Find out You were exposed to a serious illness through a push notification. This still seems to be something out of dystopian science fiction. However, the ingredients for exactly this scenario will be integrated into the Google and Apple operating system in a few days. Now the two companies have shown not only how it will work, but also what it might look like – and how it will let you know when you are in danger.
On Monday, Apple and Google released some new details about the Bluetooth system, which they integrate in both Android and iOS, so that health authorities can track potential encounters with Covid-19. Companies have now made it clear that only government agencies ̵
The two companies have also released sample screenshots of the user interface for the first time. As Google and Apple first demonstrated last month, their Covid-19 notification system uses their Bluetooth radios to transmit unique, rotating codes from phones that are based on cryptographic keys that change every day. Not only do you keep a record of your codes for the past two weeks, you are also waiting for the codes sent by others. When two people running the app spend a certain amount of time nearby – say 10 minutes within six feet or whatever the health authorities dictate – both phones record each other’s Bluetooth codes. If one of them later gets a positive Covid-19 diagnosis, they can upload all the keys from the past two weeks to the app server, which then sends these keys to the phones of all other users in their region. These phones then check whether the codes that they have recorded from other users in the vicinity can be generated with these keys. If you get a match, the app will display a message that you may have been exposed to Covid-19 and will alert you to quarantine yourself or to be tested.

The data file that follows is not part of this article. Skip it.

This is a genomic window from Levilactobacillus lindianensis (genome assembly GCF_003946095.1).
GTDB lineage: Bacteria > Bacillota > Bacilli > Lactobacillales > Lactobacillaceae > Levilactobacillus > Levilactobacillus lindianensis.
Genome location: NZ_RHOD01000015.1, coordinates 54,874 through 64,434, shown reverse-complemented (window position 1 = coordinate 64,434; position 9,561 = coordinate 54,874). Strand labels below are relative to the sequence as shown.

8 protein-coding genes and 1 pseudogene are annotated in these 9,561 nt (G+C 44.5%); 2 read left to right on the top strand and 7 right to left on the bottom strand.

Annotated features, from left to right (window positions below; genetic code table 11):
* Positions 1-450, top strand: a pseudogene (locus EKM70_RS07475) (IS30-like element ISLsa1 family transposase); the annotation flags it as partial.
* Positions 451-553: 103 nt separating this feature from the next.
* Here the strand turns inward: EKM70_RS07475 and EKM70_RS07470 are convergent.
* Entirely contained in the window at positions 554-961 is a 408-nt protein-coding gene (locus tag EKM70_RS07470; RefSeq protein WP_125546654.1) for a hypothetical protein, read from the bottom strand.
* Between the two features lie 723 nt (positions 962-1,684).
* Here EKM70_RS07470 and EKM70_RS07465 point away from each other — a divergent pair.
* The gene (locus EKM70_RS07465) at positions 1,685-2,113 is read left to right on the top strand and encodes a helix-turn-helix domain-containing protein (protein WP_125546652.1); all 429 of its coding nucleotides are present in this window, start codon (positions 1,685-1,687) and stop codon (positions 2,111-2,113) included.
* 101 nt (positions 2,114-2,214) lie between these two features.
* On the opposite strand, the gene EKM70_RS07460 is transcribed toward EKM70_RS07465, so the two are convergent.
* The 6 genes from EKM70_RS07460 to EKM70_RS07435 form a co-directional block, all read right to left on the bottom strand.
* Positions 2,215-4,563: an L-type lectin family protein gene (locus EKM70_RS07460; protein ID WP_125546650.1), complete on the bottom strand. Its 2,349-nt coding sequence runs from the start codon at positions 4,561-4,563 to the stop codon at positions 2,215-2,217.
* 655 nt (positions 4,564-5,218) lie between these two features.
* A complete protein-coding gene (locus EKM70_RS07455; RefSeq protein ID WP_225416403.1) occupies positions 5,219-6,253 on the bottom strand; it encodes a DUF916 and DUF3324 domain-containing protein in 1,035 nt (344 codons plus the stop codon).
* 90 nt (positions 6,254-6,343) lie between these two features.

Now Google and Apple are showing what some parts of this process might look like. However, the two companies warn that they will only publish sample images for reference as the health authorities will create the final apps, not Apple and Google.
For example, Google and Apple suggest that the apps get the user’s consent to transfer and record Bluetooth codes when they first install the app: